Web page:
This is part of a series of posts discussing the 5 Values of The Oak House. You can see all the posts by clicking here.
Servanthood has been a big deal in the leadership world for the past few decades. Servant leadership became a buzzword around the turn of the century, however the phrase “servant leadership” was coined by Robert K. Greenleaf in The Servant as Leader, an essay that he first published in 1970. Seems he was a little ahead of his time. But he was right.
Service is defined as “the action of helping or doing work for someone.” Mutual service must then be two people helping or doing work for each other. Seems easy enough right? Well not for me. I am great at serving. I’m not so great at being served.
It’s not that I’m ungrateful when I am served; it is that I’m uncomfortable being served. I’m not exactly sure where that feeling comes from, but I think it has its roots in that acts of service is my “love language” and we always try connect to others but using what works for us. Regardless of my idiosyncrasies, serving one another is key to a healthy relationship.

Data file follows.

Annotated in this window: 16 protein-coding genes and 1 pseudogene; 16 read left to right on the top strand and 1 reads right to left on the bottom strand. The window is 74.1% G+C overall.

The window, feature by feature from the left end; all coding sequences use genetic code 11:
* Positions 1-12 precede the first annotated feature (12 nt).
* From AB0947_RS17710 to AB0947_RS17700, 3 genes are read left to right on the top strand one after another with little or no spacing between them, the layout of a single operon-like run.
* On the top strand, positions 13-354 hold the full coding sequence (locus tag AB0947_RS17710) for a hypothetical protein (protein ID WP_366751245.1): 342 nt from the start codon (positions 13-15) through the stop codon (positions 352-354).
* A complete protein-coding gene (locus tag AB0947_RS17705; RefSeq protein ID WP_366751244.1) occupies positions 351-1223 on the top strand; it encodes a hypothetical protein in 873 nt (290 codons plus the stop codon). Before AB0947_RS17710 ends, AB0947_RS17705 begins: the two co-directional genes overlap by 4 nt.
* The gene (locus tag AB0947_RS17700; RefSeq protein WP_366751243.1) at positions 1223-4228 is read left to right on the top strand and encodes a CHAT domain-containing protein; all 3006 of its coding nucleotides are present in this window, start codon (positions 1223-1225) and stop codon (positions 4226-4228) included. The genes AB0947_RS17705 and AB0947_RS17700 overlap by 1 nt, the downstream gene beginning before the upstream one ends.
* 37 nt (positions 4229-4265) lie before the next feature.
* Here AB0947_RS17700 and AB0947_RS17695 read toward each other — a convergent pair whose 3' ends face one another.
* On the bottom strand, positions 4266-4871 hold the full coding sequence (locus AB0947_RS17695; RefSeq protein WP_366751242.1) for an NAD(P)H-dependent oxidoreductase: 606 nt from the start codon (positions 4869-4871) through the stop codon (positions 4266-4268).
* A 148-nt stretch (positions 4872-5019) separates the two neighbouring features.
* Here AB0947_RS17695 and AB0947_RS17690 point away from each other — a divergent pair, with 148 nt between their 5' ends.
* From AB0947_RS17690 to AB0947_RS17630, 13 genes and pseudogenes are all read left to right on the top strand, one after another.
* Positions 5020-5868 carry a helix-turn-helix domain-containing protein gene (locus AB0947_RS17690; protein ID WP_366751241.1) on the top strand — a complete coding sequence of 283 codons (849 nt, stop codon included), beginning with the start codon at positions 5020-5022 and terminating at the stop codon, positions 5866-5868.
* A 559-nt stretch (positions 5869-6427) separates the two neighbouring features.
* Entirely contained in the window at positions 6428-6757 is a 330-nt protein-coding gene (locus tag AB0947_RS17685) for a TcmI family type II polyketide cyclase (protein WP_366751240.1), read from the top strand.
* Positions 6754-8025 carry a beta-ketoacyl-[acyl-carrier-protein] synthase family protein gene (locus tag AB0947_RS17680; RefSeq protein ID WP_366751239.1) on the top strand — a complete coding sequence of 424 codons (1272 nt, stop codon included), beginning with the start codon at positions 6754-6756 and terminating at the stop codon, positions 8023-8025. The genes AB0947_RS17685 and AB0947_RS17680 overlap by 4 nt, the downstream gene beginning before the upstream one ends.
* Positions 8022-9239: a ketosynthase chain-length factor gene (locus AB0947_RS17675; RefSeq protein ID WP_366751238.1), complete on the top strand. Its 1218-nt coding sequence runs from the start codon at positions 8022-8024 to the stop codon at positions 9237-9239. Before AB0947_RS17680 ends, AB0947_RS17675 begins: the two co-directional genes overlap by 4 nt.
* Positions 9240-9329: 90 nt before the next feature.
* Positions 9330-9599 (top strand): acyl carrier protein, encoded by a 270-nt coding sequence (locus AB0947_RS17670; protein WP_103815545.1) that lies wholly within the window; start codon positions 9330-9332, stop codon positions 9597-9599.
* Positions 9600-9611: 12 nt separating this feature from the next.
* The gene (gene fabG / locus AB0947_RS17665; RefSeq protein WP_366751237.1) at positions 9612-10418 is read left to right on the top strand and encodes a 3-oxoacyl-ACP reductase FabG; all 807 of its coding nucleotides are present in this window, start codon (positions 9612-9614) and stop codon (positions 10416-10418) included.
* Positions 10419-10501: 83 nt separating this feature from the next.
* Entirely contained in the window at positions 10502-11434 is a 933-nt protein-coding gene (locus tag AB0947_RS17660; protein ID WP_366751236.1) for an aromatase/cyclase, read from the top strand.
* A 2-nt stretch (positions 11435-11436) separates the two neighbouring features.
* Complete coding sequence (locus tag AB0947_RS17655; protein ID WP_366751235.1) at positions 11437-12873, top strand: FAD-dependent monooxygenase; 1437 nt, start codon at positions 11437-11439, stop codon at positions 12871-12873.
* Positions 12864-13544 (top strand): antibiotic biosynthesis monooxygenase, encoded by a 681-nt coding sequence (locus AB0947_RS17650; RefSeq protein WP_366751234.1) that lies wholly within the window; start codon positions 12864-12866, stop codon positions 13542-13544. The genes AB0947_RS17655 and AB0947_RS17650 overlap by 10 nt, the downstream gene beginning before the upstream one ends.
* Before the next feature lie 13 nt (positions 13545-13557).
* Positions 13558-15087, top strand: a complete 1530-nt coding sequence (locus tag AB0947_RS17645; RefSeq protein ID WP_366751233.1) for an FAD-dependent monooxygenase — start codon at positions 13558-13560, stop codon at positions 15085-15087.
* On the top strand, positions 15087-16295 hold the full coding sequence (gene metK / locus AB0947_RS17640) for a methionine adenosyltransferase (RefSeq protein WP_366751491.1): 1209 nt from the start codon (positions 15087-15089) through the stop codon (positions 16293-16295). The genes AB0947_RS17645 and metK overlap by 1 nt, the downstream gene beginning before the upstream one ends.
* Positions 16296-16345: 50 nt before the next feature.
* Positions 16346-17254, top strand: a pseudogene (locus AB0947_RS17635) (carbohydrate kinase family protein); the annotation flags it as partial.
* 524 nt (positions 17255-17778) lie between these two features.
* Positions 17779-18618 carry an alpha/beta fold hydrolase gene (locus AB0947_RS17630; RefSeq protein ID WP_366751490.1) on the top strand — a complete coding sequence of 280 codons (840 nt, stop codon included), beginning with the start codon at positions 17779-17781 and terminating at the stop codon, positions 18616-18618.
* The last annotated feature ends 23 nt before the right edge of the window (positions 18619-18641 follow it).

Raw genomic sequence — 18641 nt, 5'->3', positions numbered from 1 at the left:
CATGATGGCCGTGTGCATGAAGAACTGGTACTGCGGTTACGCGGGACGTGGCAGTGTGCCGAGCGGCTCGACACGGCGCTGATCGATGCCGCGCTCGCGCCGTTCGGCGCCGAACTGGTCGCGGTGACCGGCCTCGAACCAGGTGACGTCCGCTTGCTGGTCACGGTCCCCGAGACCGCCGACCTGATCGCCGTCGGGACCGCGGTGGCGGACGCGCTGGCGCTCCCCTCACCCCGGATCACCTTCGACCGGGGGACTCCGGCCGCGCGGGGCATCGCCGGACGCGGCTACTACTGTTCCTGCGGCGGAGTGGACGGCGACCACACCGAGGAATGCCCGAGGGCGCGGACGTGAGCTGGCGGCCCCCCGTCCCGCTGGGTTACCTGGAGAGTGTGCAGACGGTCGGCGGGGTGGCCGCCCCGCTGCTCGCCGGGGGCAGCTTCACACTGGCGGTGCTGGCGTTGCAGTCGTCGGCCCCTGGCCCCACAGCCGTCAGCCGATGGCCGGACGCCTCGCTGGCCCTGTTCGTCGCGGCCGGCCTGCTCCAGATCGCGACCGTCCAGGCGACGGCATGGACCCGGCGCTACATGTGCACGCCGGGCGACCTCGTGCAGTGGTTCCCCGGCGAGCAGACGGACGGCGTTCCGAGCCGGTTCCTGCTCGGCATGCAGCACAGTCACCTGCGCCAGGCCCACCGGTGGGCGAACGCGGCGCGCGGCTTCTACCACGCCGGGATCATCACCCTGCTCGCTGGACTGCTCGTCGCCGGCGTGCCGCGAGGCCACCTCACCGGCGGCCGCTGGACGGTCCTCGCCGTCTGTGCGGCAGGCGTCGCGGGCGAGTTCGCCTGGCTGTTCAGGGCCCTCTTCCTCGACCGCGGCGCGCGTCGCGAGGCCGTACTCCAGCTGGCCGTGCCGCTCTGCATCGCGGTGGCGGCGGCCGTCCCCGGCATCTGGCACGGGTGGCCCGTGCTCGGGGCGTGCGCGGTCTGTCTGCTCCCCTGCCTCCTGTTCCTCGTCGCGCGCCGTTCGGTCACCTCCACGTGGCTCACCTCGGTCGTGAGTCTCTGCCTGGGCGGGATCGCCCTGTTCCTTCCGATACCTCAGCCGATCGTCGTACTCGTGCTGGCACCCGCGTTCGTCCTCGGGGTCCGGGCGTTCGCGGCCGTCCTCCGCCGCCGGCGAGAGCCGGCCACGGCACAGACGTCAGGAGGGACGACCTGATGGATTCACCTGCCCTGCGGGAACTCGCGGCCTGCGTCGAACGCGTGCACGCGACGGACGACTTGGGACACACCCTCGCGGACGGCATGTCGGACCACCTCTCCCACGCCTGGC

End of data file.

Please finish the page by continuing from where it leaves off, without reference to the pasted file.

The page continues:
The second value we have at The Oak House is Serve & Be Served. Our tag for that value is “We believe the best way to build relationships is through mutual service.” I find this statement to be true over and over. No matter someone’s background, serving them will always be a building block to a lasting relationship and those relationships are key to building a community. Building a community is a part of the strategy of success for The Oak House. Without a community, we will fail.
Mutual service is a “no fail” thing. Everyone wins when everyone serves each other.